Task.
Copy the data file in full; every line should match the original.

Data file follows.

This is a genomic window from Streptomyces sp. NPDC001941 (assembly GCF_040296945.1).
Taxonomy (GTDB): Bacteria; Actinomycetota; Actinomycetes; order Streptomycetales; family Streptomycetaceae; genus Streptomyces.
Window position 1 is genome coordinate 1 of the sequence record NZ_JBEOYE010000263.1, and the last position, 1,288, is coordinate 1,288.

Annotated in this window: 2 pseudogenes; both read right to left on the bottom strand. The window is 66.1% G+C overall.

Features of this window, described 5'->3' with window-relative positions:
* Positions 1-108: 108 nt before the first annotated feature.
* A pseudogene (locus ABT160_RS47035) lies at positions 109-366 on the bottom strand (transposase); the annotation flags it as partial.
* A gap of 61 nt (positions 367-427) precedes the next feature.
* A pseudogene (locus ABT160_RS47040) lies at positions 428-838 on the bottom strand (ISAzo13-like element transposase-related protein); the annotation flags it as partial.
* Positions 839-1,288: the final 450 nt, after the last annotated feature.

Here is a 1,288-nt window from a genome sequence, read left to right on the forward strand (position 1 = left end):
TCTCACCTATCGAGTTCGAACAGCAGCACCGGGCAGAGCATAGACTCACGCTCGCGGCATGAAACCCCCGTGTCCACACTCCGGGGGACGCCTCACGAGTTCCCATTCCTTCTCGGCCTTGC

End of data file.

This is a genomic window from Streptomyces sp. NPDC001941 (assembly GCF_040296945.1).
Taxonomy (GTDB): Bacteria; Actinomycetota; Actinomycetes; order Streptomycetales; family Streptomycetaceae; genus Streptomyces.
Window position 1 is genome coordinate 1 of the sequence record NZ_JBEOYE010000263.1, and the last position, 1,288, is coordinate 1,288.

Annotated in this window: 2 pseudogenes; both read right to left on the bottom strand. The window is 66.1% G+C overall.

Features of this window, described 5'->3' with window-relative positions:
* Positions 1-108: 108 nt before the first annotated feature.
* A pseudogene (locus ABT160_RS47035) lies at positions 109-366 on the bottom strand (transposase); the annotation flags it as partial.
* A gap of 61 nt (positions 367-427) precedes the next feature.
* A pseudogene (locus ABT160_RS47040) lies at positions 428-838 on the bottom strand (ISAzo13-like element transposase-related protein); the annotation flags it as partial.
* Positions 839-1,288: the final 450 nt, after the last annotated feature.

Here is a 1,288-nt window from a genome sequence, read left to right on the forward strand (position 1 = left end):
TCTCACCTATCGAGTTCGAACAGCAGCACCGGGCAGAGCATAGACTCACGCTCGCGGCATGAAACCCCCGTGTCCACACTCCGGGGGACGCCTCACGAGTTCCCATTCCTTCTCGGCCTTGC